We set out once forget our shirts
With hairy chests and well rehearsed
All For Myself by Sufjan Stevens

This verse acts as a conclusion to the song.
After the killing, the narrator sets out on the same vacation they had took previously.
Instead of in a neat and tidy fashion, this time it is different.
After the killing, he drags the victim’s naked body out to their romantic location, intent on burying him. .

This video is processing – it'll appear automatically when it's done.

Show other contributors +

Impressions of the unmade bed
You cradled close to me, close to my ear
All For Myself by Sufjan Stevens

This line is an addition to the previous line, giving it a grotesque meaning and adding a sudden severity to the song.
Alone, this line gives hints of the homoerotic, a bed disshelved from a romantic encounter.
However, when coupled with the previous line, it can be seen that Sufjan wrote it to say:

I’m in the red impressions of the unmade bed
You cradled close to me, close to my ear.

This paints an incredibly gory and disturbing picture, the obsessed lover cuddling with a recently killed victim, blood seeping into the crevasses in the bed, and settling into red impressions.
The narrator has killed his lover in an act of greed and jealousy, and his instability has caused him to come to the conclusion that the only way to keep his lover was to kill him.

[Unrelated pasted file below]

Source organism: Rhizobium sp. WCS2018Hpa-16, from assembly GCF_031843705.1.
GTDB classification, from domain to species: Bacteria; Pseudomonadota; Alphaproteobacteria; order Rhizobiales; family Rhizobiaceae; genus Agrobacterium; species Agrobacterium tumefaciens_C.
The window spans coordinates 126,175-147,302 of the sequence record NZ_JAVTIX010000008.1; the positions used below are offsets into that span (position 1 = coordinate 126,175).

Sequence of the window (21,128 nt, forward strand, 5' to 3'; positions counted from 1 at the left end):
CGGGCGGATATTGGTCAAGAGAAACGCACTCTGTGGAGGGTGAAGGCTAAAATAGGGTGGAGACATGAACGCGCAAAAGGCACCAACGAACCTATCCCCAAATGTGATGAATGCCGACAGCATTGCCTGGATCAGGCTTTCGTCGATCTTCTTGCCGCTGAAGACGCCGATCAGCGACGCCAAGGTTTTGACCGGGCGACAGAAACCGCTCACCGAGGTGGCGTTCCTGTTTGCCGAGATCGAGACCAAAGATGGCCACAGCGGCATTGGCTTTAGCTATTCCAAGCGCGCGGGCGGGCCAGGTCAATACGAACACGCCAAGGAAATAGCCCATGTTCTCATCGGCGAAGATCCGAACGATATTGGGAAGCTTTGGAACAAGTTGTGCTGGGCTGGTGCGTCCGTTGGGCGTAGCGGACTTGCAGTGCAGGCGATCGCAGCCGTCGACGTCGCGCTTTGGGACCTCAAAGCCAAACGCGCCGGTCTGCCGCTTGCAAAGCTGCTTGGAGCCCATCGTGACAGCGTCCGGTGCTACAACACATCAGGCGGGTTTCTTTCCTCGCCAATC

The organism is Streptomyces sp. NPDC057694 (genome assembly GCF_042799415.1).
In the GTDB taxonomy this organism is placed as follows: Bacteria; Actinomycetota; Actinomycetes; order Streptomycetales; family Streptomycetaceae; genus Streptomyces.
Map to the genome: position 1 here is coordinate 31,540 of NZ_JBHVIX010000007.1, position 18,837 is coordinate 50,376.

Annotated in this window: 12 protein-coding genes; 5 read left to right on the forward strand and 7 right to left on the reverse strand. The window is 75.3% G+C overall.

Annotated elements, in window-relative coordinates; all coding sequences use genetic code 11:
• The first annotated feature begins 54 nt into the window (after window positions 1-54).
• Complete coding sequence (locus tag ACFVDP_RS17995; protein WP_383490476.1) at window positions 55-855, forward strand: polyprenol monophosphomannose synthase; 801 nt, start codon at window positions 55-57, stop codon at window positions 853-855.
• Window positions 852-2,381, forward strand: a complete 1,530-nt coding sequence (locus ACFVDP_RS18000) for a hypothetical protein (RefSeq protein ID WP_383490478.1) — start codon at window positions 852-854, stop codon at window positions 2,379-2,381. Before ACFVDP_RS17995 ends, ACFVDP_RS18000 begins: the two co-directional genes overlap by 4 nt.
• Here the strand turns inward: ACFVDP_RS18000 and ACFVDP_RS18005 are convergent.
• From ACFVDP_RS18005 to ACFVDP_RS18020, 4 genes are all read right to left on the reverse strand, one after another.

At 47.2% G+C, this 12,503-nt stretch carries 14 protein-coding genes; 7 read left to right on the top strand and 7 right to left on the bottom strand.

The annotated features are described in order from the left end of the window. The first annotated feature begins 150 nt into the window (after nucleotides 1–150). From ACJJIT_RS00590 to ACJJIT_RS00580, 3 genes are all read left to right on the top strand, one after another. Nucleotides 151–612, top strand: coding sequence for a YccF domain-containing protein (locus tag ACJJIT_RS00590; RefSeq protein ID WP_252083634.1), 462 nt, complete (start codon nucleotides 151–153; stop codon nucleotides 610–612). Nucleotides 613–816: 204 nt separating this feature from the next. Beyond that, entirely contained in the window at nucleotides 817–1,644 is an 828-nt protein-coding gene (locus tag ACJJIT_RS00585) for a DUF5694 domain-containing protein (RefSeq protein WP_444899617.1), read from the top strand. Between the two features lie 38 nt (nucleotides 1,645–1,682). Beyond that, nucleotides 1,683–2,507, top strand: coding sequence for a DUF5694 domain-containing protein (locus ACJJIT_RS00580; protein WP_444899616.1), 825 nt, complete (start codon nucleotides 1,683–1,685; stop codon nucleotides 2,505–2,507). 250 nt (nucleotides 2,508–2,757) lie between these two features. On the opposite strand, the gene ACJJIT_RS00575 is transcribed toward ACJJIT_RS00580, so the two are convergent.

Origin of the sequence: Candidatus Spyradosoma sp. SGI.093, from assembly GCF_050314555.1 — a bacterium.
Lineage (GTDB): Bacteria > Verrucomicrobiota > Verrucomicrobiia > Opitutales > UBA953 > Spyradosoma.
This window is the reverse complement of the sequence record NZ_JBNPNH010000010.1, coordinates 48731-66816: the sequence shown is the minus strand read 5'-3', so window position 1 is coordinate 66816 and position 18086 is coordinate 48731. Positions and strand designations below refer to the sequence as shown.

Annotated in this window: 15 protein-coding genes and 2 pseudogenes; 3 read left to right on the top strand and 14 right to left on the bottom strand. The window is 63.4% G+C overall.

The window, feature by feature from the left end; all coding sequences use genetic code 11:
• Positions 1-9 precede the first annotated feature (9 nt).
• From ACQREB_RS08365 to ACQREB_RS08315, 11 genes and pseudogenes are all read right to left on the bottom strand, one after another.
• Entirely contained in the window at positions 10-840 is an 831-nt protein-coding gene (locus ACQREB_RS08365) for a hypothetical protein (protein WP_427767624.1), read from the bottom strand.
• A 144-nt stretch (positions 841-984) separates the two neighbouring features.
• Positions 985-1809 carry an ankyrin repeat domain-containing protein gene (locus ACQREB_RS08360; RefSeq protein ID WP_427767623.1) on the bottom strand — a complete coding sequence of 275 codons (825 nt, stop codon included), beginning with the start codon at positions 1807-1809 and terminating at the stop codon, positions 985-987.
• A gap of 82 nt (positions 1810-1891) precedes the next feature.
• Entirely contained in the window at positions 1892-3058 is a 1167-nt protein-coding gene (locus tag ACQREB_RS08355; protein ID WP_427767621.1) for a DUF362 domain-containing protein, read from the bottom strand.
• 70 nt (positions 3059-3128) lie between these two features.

This brings the song to a dire ending, and colludes with the theme of corruption and greed in love in the song. .

This video is processing – it'll appear automatically when it's done.

Show other contributors +

For I'm okay, I'm in the red All For Myself by Sufjan Stevens

To be ‘In the red’ is a business expression meaning to be in debt to someone.
It comes from old business practise, when a business would account for their debt in red ink.

The narrator says he’s in debt to the lover, and acts as though he’s repentant and just looking for forgiveness.
However, ‘in the red’ takes a more grotesque meaning when paired with the next line. .

This video is processing – it'll appear automatically when it's done.

Show other contributors +

I promise I won't be a trouble at all All For Myself by Sufjan Stevens

He continues to kiss up to the subject, saying that he isn’t trouble anymore. .

This video is processing – it'll appear automatically when it's done.

Show other contributors +

Improving as I kiss the hem All For Myself by Sufjan Stevens

The narrator is being complimentary, trying to get back on his good side.
This comes from royal tradition, where someone will kiss the king or queen’s feet as a sign of respect.
He is saying that he’s going to treat the lover as a king, to regain his approval. .

This video is processing – it'll appear automatically when it's done.

Show other contributors +

Improving all the time, I am All For Myself by Sufjan Stevens

Between verses, an amount of time seems to have passed, and there seems to have been a confrontation between the two.
The narrator seems regretful and loving again, and seems to be again vying for the subject’s attention.